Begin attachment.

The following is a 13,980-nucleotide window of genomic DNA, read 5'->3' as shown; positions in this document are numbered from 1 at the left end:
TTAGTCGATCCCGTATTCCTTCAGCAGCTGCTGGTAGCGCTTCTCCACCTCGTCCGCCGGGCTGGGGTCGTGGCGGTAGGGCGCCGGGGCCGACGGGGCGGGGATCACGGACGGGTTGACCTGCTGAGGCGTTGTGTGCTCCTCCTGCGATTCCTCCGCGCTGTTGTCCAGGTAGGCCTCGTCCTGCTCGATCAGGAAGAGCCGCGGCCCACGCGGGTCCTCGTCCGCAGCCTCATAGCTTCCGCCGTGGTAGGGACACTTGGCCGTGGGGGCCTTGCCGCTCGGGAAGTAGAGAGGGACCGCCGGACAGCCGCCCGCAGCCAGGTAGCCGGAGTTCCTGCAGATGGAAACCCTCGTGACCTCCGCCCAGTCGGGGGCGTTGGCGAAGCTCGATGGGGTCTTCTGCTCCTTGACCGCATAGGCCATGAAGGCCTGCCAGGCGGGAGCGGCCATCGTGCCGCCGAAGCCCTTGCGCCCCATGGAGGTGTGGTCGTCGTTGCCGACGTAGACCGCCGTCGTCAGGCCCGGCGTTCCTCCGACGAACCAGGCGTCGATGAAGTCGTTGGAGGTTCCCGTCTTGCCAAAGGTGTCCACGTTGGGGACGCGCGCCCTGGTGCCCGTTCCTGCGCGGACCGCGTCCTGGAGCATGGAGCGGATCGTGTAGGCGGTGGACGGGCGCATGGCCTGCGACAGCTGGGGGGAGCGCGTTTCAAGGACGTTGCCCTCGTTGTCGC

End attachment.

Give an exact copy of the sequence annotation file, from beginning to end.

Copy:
The following is a 13,980-nucleotide window of genomic DNA, read 5'->3' as shown; positions in this document are numbered from 1 at the left end:
TTAGTCGATCCCGTATTCCTTCAGCAGCTGCTGGTAGCGCTTCTCCACCTCGTCCGCCGGGCTGGGGTCGTGGCGGTAGGGCGCCGGGGCCGACGGGGCGGGGATCACGGACGGGTTGACCTGCTGAGGCGTTGTGTGCTCCTCCTGCGATTCCTCCGCGCTGTTGTCCAGGTAGGCCTCGTCCTGCTCGATCAGGAAGAGCCGCGGCCCACGCGGGTCCTCGTCCGCAGCCTCATAGCTTCCGCCGTGGTAGGGACACTTGGCCGTGGGGGCCTTGCCGCTCGGGAAGTAGAGAGGGACCGCCGGACAGCCGCCCGCAGCCAGGTAGCCGGAGTTCCTGCAGATGGAAACCCTCGTGACCTCCGCCCAGTCGGGGGCGTTGGCGAAGCTCGATGGGGTCTTCTGCTCCTTGACCGCATAGGCCATGAAGGCCTGCCAGGCGGGAGCGGCCATCGTGCCGCCGAAGCCCTTGCGCCCCATGGAGGTGTGGTCGTCGTTGCCGACGTAGACCGCCGTCGTCAGGCCCGGCGTTCCTCCGACGAACCAGGCGTCGATGAAGTCGTTGGAGGTTCCCGTCTTGCCAAAGGTGTCCACGTTGGGGACGCGCGCCCTGGTGCCCGTTCCTGCGCGGACCGCGTCCTGGAGCATGGAGCGGATCGTGTAGGCGGTGGACGGGCGCATGGCCTGCGACAGCTGGGGGGAGCGCGTTTCAAGGACGTTGCCCTCGTTGTCGC